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Musharraf: Al Qaeda is taunting me
Updated: 2004-03-29 11:04

Pakistani President Pervez Musharraf has accused Osama bin Laden's top deputy of taunting him and vowed to press on with an offensive against al Qaeda, saying, "I want to eliminate all of them."

Musharraf made his comment just days after Ayman al-Zawahiri, bin Laden's second-in-command, urged Pakistani tribes to resist government troops and to overthrow Musharraf, according to a CNN report.

"Now that he is taunting me, well, all that I would like to say, I want to eliminate all of them," Musharraf told ABC's This Week.

Musharraf survived two assassination attempts in December last year, both of which he blamed on al Qaeda.

Asked if he was confident he would get Zawahiri and bin Laden before they get him, Musharraf said, "I can't be 100 percent sure. I mean, I'm quite loose at my security, but I believe in destiny. ... I'm very sure that we'll eliminate this al Qaeda from our region."

Earlier, government sources said a Pakistan tribal group released 11 Pakistani paramilitary troops in exchange for government forces pulling out of the Wana region, where fighting between government forces and suspected al Qaeda fighters has raged for weeks.

Two other government officials are expected to be released on Monday.

Ayman al-Zawahiri is believed to be No. 2 in the al Qaeda terrorist network. [AL Jazeera/File]
Maj. Gen. Shaukat Sultan, a Pakistani army spokesman, said the cordon in the area was lifted only after the military had "largely achieved" its objectives.

"We have successfully busted and dismantled a stronghold and a den of the foreign elements as well as the local miscreants," he said.

"The lifting of this siege does not mean that we are going to end our efforts on war on terror."

He added: "The operations will continue as and when when we have confirmed intelligence about the miscreants."

Sultan said Pakistani forces captured more than 160 suspected terrorists and killed at least 60 more. The suspects were now being interrogated, and authorities were working to determine which of them were foreign fighters.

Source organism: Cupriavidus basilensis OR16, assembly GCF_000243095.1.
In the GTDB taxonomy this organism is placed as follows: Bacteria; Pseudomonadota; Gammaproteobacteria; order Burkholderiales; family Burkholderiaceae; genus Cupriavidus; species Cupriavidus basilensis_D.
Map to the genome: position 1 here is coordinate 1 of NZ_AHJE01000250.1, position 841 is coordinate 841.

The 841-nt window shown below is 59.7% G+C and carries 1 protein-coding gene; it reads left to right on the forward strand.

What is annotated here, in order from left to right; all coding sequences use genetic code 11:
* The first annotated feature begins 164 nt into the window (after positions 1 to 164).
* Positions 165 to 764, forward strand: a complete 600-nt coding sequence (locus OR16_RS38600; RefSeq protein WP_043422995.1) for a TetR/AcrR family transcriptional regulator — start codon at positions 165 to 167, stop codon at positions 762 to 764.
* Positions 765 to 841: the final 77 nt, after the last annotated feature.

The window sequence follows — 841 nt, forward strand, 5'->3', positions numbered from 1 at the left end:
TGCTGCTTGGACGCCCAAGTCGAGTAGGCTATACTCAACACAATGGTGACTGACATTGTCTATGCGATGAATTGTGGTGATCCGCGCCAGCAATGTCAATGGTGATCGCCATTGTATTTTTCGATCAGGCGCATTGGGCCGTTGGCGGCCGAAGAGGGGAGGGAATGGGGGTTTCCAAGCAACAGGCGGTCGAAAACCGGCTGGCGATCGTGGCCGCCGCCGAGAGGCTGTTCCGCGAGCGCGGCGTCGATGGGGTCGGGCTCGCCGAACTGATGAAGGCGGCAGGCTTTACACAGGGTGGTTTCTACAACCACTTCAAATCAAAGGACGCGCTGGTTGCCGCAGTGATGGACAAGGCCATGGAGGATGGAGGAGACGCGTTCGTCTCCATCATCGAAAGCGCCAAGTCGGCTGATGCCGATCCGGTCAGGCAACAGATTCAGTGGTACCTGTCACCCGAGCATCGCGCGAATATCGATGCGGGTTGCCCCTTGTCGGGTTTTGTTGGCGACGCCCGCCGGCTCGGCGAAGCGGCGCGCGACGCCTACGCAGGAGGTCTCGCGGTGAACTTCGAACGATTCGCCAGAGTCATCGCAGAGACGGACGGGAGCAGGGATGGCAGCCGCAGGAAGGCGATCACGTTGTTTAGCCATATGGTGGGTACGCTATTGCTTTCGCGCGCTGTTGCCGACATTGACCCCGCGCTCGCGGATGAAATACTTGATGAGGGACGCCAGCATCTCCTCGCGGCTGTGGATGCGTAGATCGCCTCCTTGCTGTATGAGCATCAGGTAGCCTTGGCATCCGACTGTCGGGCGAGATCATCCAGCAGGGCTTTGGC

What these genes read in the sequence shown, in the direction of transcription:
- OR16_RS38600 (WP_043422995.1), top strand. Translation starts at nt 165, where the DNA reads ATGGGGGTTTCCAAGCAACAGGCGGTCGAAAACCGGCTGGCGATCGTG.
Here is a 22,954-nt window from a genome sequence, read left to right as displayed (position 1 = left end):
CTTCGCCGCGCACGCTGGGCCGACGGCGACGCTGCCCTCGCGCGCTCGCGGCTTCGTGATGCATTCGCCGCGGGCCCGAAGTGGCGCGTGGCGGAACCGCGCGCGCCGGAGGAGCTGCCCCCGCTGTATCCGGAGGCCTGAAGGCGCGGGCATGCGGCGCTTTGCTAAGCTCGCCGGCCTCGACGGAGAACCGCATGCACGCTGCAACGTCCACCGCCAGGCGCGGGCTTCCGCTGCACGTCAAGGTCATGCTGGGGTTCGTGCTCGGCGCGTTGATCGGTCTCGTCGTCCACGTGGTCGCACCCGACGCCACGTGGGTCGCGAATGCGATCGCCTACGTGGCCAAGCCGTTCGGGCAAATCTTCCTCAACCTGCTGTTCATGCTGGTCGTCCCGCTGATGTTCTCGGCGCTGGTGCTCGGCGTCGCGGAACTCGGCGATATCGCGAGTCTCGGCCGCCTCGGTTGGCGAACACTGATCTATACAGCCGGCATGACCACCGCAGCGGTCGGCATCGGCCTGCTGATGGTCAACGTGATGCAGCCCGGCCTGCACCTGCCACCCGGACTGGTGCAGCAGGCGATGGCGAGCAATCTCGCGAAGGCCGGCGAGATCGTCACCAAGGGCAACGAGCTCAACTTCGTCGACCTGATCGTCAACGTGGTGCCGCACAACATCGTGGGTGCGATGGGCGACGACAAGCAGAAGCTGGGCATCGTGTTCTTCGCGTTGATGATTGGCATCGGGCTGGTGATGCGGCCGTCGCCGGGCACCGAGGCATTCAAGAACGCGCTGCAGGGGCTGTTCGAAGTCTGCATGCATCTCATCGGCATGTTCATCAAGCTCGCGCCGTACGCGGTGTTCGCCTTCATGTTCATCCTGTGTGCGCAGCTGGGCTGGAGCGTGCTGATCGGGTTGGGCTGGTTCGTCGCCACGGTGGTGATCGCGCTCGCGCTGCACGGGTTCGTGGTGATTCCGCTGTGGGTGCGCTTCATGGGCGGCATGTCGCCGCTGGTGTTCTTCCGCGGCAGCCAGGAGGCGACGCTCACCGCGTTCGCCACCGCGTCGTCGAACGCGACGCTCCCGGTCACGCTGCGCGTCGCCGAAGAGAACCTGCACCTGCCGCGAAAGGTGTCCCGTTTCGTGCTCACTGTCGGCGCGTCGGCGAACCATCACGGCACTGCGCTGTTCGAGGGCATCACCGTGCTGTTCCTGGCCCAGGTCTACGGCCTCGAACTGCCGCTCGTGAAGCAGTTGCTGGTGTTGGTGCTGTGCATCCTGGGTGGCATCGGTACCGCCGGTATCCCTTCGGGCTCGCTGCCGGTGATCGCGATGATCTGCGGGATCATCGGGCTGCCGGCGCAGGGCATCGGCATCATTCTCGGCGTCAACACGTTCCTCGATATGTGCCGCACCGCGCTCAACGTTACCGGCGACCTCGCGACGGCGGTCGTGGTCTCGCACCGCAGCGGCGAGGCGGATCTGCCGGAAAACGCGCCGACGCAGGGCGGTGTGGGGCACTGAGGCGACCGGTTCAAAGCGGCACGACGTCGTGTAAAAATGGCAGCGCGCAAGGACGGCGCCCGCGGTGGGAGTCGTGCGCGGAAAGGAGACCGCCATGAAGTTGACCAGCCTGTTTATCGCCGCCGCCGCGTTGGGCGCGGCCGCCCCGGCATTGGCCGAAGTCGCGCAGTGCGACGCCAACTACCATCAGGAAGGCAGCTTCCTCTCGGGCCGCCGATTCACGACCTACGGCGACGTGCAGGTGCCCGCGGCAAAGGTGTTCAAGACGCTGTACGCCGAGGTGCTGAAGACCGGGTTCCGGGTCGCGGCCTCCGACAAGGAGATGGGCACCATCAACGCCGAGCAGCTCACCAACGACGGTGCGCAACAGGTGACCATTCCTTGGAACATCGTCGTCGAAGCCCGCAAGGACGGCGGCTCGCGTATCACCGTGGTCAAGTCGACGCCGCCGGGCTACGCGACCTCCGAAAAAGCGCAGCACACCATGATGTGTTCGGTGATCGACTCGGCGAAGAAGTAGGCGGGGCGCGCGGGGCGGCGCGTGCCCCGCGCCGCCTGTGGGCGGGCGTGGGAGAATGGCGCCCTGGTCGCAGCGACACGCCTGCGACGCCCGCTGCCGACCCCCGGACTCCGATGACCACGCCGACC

"They will be appropriately dealt with," he said.

He noted that some terrorist suspects dispersed into small groups during the fighting and may have slipped away during the fighting.

"These people are now on the run, and they will be chased wherever they are," Sultan said.

U.S. officials have long said they believe bin Laden and Zawahiri are hiding in the remote mountain region along the Pakistan-Afghanistan border.

In an audiotape released last week, Zawahiri urged Pakistanis to overthrow Musharraf.

"Every Muslim in Pakistan must do his or her best in getting rid of this government, which cooperates with the enemies," he said in the tape first aired by the Arab news network Al-Jazeera.

Sources in Pakistan last week said they believed Zawahiri was in the area where the fighting was most intense, although they have since backed away from those claims.

U.S. officials have said they had no information that Zawahiri was present last week.

In the interview with ABC, Musharraf said the government knows areas of south Waziristan where they suspect al Qaeda fighters are hiding.

"We will operate against them," he said. "We will defeat them. I know that the army is wholly with me."

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